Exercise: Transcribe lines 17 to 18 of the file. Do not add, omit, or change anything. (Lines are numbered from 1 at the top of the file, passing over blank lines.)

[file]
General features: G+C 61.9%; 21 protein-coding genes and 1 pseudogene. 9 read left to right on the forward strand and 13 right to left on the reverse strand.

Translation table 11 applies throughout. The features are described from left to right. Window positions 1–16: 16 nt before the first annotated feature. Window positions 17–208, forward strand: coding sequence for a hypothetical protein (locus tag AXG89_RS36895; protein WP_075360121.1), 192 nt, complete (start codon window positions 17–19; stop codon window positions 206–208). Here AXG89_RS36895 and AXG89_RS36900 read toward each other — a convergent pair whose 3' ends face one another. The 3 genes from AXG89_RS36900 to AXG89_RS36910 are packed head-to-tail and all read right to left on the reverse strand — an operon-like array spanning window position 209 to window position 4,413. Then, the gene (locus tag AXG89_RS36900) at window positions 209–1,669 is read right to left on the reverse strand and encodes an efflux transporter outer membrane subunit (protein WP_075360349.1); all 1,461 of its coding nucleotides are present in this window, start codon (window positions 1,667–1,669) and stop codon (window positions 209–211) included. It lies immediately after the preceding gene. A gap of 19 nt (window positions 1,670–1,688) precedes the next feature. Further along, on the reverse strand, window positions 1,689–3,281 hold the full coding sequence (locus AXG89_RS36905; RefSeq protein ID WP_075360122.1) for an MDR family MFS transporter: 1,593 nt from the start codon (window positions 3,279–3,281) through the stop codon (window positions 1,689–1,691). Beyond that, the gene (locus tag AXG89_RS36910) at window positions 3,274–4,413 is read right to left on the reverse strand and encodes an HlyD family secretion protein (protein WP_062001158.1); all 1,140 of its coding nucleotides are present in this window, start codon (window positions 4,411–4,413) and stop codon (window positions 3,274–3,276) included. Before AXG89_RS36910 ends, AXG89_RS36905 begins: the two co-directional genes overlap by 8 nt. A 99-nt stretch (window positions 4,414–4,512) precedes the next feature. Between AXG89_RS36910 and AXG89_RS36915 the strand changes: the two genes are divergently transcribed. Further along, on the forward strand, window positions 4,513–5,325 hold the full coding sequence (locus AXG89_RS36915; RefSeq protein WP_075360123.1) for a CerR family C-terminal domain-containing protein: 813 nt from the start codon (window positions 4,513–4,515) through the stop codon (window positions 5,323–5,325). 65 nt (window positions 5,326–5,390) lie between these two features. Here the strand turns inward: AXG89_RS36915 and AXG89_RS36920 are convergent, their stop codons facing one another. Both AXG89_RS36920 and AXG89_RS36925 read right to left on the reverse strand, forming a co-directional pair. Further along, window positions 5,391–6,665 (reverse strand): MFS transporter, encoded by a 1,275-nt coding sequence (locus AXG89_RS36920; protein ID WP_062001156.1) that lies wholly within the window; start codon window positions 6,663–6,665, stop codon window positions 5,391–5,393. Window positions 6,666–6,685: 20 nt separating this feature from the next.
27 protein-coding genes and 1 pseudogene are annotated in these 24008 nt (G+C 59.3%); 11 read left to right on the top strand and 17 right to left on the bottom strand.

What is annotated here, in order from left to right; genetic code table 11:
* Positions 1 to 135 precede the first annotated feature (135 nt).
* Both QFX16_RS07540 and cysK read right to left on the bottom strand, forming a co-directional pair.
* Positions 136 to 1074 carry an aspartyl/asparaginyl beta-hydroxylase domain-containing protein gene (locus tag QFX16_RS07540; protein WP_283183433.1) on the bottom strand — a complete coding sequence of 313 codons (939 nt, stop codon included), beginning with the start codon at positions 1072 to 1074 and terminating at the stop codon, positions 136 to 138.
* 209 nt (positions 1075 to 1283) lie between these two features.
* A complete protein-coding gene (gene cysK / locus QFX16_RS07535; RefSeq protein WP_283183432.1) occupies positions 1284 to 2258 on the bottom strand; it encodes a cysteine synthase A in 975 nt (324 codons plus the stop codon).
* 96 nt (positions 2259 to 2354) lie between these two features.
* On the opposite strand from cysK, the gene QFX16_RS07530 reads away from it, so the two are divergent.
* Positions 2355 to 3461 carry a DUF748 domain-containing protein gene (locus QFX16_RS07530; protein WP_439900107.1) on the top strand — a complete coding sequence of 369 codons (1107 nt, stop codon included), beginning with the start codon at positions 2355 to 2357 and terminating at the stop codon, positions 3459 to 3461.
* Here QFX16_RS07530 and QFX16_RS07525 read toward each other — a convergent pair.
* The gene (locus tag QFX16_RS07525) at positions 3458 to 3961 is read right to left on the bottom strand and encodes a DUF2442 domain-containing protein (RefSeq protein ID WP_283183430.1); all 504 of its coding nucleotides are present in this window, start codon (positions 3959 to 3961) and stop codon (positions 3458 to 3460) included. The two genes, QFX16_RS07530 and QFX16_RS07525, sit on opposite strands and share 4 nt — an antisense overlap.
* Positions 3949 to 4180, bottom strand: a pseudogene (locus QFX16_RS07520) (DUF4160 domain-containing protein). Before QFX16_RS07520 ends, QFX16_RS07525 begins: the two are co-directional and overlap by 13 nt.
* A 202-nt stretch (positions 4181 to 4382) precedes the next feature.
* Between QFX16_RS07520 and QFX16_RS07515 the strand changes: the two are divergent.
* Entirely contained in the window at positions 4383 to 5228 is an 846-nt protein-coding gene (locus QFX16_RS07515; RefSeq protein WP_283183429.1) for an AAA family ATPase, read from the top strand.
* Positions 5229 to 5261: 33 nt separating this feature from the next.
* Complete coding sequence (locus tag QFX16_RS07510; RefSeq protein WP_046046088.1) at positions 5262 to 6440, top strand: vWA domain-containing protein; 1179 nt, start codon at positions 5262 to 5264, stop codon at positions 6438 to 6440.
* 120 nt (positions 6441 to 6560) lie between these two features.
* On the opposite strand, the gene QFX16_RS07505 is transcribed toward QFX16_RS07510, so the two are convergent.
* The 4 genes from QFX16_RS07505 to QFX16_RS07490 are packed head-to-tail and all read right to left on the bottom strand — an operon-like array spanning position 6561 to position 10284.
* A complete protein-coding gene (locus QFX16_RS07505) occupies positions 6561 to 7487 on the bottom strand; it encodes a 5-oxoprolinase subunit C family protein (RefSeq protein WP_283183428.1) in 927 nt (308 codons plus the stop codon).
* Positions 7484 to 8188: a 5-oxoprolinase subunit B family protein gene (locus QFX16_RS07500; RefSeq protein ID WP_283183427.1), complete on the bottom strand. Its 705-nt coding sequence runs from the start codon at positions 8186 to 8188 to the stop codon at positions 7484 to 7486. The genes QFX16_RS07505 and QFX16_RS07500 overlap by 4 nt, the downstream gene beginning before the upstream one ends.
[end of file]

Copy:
* Between QFX16_RS07520 and QFX16_RS07515 the strand changes: the two are divergent.
* Entirely contained in the window at positions 4383 to 5228 is an 846-nt protein-coding gene (locus QFX16_RS07515; RefSeq protein WP_283183429.1) for an AAA family ATPase, read from the top strand.